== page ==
Yes, of course it's possible… BUT THAT DOESN’T MEAN IT’S GOOD TV!!!

Because it most definitely is not. The audience--especially myself--just sits there and looks at the reality of the show and listens to the crap Hershel says and watches Rick put up with it… and it’s just annoying. You just sit there and wait for it to be done and hope for a better storyline and that is the problem with the show in a nutshell, for me.

I’m watching it and the whole time, I’m just waiting for a better storyline. And at this point, I don’t think it’s coming.

Look at what they do with Shane in this episode.


Here’s how it works. Basically, every time Shane opens his mouth, he’s right.

1. He left a comatose Rick behind, because he weighed his options and realized he couldn’t save Rick, his family and himself, so he had to choose and only an asshole could see it any differently.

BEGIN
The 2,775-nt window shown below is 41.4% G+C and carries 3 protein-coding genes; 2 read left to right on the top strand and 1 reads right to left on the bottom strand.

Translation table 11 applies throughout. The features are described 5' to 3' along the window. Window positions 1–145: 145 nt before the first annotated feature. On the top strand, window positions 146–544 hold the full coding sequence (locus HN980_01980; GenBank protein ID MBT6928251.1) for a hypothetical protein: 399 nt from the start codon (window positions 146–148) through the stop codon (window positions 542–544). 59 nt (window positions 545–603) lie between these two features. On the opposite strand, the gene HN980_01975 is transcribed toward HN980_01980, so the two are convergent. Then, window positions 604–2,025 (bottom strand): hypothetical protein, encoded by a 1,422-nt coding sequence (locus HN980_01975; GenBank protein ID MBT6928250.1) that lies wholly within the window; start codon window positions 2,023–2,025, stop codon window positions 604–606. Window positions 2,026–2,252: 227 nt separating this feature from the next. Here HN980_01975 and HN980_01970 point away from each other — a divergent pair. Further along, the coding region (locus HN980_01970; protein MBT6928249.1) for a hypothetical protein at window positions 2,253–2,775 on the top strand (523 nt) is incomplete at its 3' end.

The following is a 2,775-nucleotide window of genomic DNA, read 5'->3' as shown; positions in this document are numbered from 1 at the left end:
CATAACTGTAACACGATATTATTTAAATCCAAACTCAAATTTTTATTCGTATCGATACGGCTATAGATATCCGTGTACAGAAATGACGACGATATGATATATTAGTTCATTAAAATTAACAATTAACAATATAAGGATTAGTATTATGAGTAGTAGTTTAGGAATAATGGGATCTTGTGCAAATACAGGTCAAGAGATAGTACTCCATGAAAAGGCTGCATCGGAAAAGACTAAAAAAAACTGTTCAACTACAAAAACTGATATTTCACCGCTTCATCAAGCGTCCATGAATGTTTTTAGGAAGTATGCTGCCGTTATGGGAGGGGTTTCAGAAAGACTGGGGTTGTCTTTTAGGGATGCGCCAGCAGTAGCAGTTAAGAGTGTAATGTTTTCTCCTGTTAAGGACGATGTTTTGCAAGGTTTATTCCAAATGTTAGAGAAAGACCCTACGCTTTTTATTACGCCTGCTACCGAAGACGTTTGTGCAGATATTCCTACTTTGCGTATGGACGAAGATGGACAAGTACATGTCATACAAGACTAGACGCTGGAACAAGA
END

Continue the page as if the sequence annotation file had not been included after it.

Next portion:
2. He said it was a bad idea for Rick to go back for Meryl and it was for every reason you could think up. Meryl was a junkie, degenerate, racist redneck asshole, who may not have deserved to die, but he certainly was a threat to the group. Plus, it took much needed guns away from the camp, which they ended up needing when zombies attacked and people died.

3. He realized that there was no way he and Otis could get away and thus, save Carl (who Otis so irresponsibly shot—if he was close enough to see the deer, he was close enough to see Carl), so he put Otis down. A cold choice, but he weighed the lives of his loved ones against a stranger. It’s not a fun choice, but in a zombie world? It was the right one.